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Comes a Time


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Frequently Bought Together

Comes a Time + After the Gold Rush + Harvest Moon
Price For All Three: CDN$ 29.27


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Product Details

  • Audio CD (Jan. 28 1988)
  • Number of Discs: 1
  • Label: Reprise
  • ASIN: B000002KCV
  • Other Editions: Audio CD  |  Audio Cassette  |  LP Record
  • Average Customer Review: 4.6 out of 5 stars  See all reviews (31 customer reviews)
  • Amazon Bestsellers Rank: #13,862 in Music (See Top 100 in Music)

1. Goin Back
2. Comes A Time
3. Look Out For My Love
4. Lotta Love
5. Peace Of Mind
6. Human Highway
7. Already One
8. Field Of Opportunity
9. Motorcycle Mama
10. Four Strong Winds

Product Description

Product Description

Lush arrangements, love lyrics and steel guitar solos rule on this 1978 album, which features harmony vocals by Nicolette Larson. Highlights include Four Strong Winds; Already One; Look Out for My Love and Lotta Love (with Crazy Horse); Comes a Time; Motorcycle Mama; Peace of Mind , and more, 10 in all.

Amazon.ca

Often overlooked as it comes between Young's career-defining 1977 three-LP set Decade and the decade-ending Rust Never Sleeps, Comes a Time is a gentle album that includes some of Young's most soft-spoken material. "Lotta Love" became a hit for Nicolette Larson, who adds harmonies throughout the album, and tracks such as "Look Out for My Love" and "Human Highway" are indicative of Young's divergent styles. With four producer credits, six studio listings, an orchestra, and Crazy Horse all on the same album, Comes a Time is an interesting pastiche of all the things that make Young tick. Lacking his usual conceptual thrust, you'll just have to settle for some great songs. --Rob O'Connor

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Customer Reviews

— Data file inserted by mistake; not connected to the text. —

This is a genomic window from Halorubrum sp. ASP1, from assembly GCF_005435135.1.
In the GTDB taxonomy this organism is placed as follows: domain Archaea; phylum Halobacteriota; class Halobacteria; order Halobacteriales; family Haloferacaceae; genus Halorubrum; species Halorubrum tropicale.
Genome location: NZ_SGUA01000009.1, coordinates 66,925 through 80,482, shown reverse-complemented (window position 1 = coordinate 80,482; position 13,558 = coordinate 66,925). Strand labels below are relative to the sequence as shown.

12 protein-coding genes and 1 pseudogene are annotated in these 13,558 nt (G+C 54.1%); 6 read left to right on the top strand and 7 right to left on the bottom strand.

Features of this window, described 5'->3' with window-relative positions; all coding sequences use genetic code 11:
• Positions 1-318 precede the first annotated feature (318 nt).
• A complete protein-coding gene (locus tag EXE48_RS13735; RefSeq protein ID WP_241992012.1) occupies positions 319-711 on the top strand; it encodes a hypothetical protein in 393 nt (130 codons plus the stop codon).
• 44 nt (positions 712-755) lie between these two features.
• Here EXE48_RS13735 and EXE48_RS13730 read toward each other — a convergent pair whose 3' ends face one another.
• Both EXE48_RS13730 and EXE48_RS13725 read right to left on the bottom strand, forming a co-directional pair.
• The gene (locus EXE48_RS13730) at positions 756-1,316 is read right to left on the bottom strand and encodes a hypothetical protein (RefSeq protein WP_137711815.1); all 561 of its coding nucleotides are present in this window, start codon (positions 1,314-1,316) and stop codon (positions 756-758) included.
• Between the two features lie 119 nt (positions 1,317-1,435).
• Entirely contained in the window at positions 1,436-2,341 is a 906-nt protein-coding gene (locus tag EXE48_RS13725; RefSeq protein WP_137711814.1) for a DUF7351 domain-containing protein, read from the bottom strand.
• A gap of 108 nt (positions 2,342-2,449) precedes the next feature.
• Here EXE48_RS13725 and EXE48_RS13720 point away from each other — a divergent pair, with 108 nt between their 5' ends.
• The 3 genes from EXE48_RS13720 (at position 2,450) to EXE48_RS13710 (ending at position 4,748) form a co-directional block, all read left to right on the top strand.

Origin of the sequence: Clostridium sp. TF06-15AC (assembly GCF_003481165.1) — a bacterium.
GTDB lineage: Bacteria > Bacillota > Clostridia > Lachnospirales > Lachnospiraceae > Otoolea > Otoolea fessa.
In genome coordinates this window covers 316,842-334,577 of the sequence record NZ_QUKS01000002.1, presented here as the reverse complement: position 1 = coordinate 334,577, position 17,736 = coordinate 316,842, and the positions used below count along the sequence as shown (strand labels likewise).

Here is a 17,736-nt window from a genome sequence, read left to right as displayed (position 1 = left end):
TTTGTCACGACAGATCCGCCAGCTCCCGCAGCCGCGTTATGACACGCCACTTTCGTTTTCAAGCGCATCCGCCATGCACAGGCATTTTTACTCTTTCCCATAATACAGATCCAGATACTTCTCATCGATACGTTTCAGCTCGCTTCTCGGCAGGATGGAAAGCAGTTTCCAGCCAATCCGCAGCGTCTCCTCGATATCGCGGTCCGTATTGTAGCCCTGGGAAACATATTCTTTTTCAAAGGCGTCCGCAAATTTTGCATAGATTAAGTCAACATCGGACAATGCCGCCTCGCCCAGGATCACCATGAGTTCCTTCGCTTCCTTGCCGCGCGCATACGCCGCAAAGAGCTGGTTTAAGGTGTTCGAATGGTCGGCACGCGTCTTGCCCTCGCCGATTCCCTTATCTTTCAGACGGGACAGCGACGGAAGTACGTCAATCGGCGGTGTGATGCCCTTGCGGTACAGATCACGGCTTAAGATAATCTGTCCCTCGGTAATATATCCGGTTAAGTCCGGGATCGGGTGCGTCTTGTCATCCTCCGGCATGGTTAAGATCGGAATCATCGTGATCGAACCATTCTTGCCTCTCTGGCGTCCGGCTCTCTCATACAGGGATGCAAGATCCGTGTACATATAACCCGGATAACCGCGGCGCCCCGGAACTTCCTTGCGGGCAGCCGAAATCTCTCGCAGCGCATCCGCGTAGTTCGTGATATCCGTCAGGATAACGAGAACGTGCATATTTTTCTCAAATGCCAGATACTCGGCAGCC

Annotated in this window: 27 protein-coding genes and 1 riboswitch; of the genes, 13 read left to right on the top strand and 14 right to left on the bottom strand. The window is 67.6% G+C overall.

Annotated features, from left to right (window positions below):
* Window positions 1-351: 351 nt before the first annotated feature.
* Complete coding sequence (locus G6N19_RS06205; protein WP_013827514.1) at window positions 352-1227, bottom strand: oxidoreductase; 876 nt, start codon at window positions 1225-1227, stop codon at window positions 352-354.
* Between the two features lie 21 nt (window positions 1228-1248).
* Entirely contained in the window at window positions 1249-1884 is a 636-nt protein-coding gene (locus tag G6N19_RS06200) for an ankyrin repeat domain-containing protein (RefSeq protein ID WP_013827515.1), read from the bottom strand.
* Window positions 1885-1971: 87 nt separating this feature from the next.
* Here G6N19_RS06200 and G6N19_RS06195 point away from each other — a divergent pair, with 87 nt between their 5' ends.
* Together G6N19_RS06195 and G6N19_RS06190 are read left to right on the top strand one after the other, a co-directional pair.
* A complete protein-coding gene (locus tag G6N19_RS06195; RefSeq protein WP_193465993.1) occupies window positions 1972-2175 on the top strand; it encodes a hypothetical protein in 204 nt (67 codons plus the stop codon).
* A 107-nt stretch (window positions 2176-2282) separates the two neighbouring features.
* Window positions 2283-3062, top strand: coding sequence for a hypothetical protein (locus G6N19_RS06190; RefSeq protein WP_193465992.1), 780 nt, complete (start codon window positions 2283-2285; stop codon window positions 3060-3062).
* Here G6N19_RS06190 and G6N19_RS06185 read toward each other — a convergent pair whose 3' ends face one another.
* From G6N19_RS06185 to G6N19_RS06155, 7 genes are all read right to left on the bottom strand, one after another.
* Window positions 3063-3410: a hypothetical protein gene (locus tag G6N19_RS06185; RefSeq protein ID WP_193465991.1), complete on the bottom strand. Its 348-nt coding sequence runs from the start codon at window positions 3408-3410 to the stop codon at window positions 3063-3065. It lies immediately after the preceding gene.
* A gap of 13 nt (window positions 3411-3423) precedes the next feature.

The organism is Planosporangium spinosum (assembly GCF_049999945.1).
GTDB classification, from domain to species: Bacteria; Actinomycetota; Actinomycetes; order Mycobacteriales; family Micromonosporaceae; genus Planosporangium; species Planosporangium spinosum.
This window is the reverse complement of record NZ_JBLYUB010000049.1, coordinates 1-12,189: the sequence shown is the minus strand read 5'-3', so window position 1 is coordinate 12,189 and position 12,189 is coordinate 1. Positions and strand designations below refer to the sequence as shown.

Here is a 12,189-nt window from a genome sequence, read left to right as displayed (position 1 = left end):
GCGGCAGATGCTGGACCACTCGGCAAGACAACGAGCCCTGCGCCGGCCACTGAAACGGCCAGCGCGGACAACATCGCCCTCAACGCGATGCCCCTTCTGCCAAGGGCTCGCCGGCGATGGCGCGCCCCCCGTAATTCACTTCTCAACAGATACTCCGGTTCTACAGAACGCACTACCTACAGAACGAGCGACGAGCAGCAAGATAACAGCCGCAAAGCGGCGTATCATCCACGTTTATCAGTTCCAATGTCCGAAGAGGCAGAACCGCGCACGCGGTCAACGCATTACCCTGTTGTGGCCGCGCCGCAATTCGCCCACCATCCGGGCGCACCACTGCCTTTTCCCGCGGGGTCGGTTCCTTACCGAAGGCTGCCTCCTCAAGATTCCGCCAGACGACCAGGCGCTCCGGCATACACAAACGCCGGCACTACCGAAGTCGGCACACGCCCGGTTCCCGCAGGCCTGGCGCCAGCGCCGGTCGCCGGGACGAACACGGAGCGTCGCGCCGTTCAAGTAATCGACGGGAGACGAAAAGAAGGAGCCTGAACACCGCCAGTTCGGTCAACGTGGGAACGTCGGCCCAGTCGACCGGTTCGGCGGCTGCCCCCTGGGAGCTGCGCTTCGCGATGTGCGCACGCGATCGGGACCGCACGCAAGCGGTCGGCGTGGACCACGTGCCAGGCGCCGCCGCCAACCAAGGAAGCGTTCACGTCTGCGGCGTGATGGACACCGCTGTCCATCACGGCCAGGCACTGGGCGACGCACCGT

4.6 out of 5 stars
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Most helpful customer reviews

2 of 2 people found the following review helpful By John S. Ryan on Sept. 24 2003
Format: Audio CD
I wrote in my review of the recently-released-on-CD _Old Ways_ that I liked it as well as I like _Comes a Time_. A minor correction: I think _Comes a Time_ still has a slight edge.
So that you know where I'm coming from: if I were asked to name Neil Young's very best album ever, I'd dither between _Tonight's the Night_ and _On the Beach_. But by and large, my favorite stuff to listen to over and over is his acoustic material. (Not exclusively, but overall.)
That means my favorite 'repeater' albums are _After the Goldrush_, _Harvest_, the acoustic 'sides' of _Rust Never Sleeps_ and _Hawks and Doves_, _Old Ways_, _Harvest Moon_, _Silver and Gold_, occasional songs from his other albums (e.g. 'Ambulance Blues' from _On the Beach_), and this one. (Oh, and of course _Decade_, which is where you should start if you haven't listened to Neil before.)
On to _Comes a Time_ itself. I've had it since it was first released on vinyl; I liked it then and I like it now.
It's mostly straightforward country-inflected folk. For most of it Neil is accompanied by the 'Gone with the Wind Orchestra' (led by Grant Boatwright, whose last name is consistently misspelled in the liner notes; they also play on the acoustic side of _Rust Never Sleeps_). Crazy Horse sits on on two tracks, though: the haunting 'Look Out for My Love', and 'Lotta Love'. The latter was also a hit for the late Nicolette Larsen, who sings harmony with Neil on nearly every song on this release (but _not_ on 'Lotta Love'; apparently they knew she'd be releasing a version of her own).
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6 of 7 people found the following review helpful By Don Schmittdiel on April 21 2004
Format: Audio CD
There are people who would contend that 'Comes a Time' is Neil Young's finest work. While it is truly a beautiful collection of songs, what it lacks is a demonstration of Neil's versatility, something clearly established on works such as 'After the Goldrush' or 'Rust Never Sleeps'. Neil can rock, and Neil can psychedelicize (a word coined by The Chamber's Brothers, doncha' know...), but that's not what 'Comes a Time' is about. 'Comes a Time' is a country/folk album cast from the same mold as his best selling album, 'Harvest', but superior to 'Harvest in two respects: